For her heroics, Boxx finished seventh in FIFA World Player of the Year voting. She improved on that the following year with a third place finish behind Germany's Birgit Prinz and fellow Sol teammate Marta.

However, 2006 would prove to be a tough year for Boxx. Torn right hip cartilage repair combined with MCL surgery prevented her from seeing the lioness's share of international action. She would not be able to join the WNT until the 2007 Algarve Cup.

Boxx helped the USA reach the semifinals against Brazil in the 2007 FIFA Women's World Cup in China, but was sent off in their 4-0 defeat. She got her sweet revenge by helping the USA defeat Brazil in the 2008 Olympic Gold Medal Game 1-0.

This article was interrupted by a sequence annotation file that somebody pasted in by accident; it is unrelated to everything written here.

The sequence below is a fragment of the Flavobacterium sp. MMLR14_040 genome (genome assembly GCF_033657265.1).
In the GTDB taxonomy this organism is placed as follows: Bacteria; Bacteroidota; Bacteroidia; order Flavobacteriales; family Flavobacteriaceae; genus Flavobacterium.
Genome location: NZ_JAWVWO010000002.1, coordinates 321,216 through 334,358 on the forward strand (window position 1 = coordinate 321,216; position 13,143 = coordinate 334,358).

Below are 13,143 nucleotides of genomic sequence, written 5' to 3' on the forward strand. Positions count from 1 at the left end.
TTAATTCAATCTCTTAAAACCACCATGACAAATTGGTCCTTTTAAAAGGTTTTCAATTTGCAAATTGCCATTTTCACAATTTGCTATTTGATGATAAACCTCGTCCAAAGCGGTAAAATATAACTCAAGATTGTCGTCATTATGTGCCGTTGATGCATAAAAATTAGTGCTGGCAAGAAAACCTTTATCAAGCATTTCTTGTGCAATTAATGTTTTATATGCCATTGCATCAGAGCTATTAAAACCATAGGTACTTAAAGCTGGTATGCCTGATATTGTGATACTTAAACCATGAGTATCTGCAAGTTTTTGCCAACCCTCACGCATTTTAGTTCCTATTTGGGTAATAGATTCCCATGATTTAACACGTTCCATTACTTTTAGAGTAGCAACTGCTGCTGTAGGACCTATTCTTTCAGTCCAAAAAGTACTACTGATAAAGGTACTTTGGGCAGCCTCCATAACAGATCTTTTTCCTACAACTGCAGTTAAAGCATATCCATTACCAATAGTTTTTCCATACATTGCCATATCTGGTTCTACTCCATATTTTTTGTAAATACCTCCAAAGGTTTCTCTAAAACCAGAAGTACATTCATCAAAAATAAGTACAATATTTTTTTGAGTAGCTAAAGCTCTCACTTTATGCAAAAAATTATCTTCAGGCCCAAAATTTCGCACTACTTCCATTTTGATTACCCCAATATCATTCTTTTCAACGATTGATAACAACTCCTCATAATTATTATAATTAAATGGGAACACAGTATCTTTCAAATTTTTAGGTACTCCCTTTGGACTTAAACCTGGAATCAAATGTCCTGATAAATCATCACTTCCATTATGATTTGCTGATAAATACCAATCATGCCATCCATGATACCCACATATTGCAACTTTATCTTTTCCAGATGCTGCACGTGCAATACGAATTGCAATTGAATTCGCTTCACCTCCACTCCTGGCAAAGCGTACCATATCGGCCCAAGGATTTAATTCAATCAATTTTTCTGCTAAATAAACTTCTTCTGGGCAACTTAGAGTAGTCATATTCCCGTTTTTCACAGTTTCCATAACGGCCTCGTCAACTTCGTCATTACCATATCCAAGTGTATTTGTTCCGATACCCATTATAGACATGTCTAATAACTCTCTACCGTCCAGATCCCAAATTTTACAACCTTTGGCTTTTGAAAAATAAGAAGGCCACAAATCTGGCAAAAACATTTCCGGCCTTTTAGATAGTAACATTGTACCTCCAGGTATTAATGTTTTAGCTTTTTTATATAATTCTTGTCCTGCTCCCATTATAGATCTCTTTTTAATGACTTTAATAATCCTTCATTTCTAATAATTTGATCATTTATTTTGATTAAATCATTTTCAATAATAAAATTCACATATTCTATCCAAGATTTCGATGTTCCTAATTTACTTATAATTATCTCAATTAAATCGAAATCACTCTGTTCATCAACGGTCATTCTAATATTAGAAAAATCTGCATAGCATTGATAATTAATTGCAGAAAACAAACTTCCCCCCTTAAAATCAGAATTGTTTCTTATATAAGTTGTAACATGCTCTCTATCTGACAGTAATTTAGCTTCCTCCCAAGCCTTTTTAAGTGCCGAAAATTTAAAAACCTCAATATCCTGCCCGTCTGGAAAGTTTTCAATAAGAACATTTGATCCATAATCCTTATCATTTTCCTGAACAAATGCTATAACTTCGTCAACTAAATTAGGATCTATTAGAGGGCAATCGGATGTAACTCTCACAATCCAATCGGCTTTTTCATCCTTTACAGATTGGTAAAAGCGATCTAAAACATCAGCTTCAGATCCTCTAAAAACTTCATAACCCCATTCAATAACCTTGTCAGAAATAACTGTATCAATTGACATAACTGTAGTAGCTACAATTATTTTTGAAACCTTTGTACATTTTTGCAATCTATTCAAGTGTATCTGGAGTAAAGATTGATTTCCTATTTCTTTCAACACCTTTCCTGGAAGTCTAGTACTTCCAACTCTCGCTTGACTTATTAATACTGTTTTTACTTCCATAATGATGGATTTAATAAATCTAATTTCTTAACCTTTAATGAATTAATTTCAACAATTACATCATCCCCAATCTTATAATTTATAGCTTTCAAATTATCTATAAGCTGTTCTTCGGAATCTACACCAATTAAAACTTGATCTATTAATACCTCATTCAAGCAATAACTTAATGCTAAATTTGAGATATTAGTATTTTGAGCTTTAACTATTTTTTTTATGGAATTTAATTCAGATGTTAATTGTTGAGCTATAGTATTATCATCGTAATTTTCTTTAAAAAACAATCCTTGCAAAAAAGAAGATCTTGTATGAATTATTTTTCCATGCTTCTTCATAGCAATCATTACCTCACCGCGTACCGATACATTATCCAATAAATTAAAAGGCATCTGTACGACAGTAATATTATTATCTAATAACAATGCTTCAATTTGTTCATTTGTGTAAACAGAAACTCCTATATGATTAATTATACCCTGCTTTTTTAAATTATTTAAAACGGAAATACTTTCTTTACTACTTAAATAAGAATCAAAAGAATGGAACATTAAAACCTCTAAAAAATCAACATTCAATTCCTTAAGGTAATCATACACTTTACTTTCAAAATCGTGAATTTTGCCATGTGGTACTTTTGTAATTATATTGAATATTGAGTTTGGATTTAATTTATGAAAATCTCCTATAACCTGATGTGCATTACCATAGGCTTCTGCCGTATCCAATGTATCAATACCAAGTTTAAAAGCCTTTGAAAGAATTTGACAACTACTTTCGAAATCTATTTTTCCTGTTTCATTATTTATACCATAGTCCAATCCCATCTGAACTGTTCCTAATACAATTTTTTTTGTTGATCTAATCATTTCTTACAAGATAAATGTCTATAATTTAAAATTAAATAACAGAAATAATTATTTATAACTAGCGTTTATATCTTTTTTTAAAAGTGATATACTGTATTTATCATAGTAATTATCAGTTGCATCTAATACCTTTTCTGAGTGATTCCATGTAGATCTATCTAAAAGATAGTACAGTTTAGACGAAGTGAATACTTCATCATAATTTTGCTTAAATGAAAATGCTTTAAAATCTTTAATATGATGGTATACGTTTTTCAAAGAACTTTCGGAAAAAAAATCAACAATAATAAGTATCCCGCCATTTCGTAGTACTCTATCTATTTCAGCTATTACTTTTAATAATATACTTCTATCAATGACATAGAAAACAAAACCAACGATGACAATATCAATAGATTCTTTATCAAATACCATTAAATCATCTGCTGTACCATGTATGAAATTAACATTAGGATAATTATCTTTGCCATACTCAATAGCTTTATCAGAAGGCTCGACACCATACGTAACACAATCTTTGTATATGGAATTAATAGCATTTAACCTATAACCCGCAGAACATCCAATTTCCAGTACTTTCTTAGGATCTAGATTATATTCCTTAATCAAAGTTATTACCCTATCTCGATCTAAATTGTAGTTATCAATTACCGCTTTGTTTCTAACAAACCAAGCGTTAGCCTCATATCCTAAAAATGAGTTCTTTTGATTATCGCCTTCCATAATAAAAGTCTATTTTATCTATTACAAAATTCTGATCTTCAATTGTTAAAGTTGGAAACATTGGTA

Later in 2008, Shannon Boxx would be allocated to Los Angeles. On March 29, 2009, at the WPS Inaugural Game, Boxx walked onto the pitch wearing a armband.

It was no ordinary armband. It was a captain's armband.

It was an armband that represented all she had accomplished.

It was an armband that represented all the difficulties and challenges she overcame. 

It was an armband that represented the depression and determination and courage she displayed as a member of Torrance United, the Irish, the Renegades, the Spirit, the Power, Saarbrucken and the Women's National Team. 

And it symbolized how all these events in her footballing career and her life came full circle.

The match whistle from Kari Seitz blew, and her new role as the captain of the Los Angeles Sol began as the thousands at Victoria Street took notice.